This is a brilliant cinematic masterpiece which expresses the zeitgeist of many in the department who want espresso, know it’s present-at-hand, but fail to be able to convert it to ready-at-hand. Watch, savor, react.
Posts Tagged ‘podcast’
Knowledge, Design, Method: Understanding Technology Design Methods across Cultural Settings - October 23rd, 2009
Teaching From Country seminar given this summer at the School of Australian Indigenous Knowledge Systems, Charles Darwin University
“Projects like Teaching From Country exemplify an approach to culturally-sensitive information system design that depends on close partnership between different stakeholders and knowledge communities. These projects emphasize the deeply local practices that make technologies meaningful to particular communities, in contrast to the universalizing assumptions that lie behind many of the representational systems at the heart of information technology design. They also throw up important questions for the methods by which these systems are developed. In this talk, I will discuss ongoing research into the “portability” of technological design methods and design approaches (with a particular emphasis on interactive digital technologies) and discuss our work to date, which has looked in particular at design practice in India, using this to ground a conversation about the experience of the TfC project and potential relationships between the two.”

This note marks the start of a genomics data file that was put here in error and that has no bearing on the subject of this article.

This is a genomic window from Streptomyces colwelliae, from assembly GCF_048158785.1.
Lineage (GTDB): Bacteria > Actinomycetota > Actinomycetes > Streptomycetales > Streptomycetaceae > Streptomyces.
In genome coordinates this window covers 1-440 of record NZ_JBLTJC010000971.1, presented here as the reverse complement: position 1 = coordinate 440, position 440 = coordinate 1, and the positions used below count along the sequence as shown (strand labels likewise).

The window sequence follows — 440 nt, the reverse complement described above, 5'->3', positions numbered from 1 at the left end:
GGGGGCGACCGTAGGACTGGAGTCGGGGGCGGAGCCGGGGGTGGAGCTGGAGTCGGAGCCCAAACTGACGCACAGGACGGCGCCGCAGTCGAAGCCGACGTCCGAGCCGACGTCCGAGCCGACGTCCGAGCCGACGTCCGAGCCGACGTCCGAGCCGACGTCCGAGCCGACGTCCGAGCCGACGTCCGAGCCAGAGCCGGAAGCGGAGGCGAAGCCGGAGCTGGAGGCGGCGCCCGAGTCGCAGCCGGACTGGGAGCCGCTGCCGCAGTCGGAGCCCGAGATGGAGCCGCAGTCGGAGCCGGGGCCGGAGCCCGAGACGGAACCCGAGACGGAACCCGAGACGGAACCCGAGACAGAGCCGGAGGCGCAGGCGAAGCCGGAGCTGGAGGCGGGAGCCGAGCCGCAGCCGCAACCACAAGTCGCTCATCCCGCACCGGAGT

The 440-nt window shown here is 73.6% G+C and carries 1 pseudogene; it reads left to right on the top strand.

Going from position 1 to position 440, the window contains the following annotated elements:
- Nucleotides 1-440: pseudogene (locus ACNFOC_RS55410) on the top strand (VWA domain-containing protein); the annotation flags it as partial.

Tags: Australia, Charles Darwin University, design, India, Paul Dourish, podcast
|Posted: 10/23/09 8:52 am UTC by djp3 Make the First Comment|
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Skeuomorphs – Garnet Hertz – UC Irvine
“An ornament or design on an object copied from a form of the object
when made from another material or by other techniques”
This event explored how cultural objects shift over time, with
each presenter exploring a single term related to patterns of cultural
Garnet Hertz is an interdisciplinary artist, Fulbright Scholar and is
an affiliate of the Laboratory for Ubiquitous Computing and
Interaction in the Department of Informatics at UC Irvine. He has
shown his work at several notable international venues in eleven
countries including Ars Electronica, DEAF and SIGGRAPH and was awarded
the prestigious 2008 Oscar Signorini Award in robotics. His research
is widely cited in academic publications, and popular press on his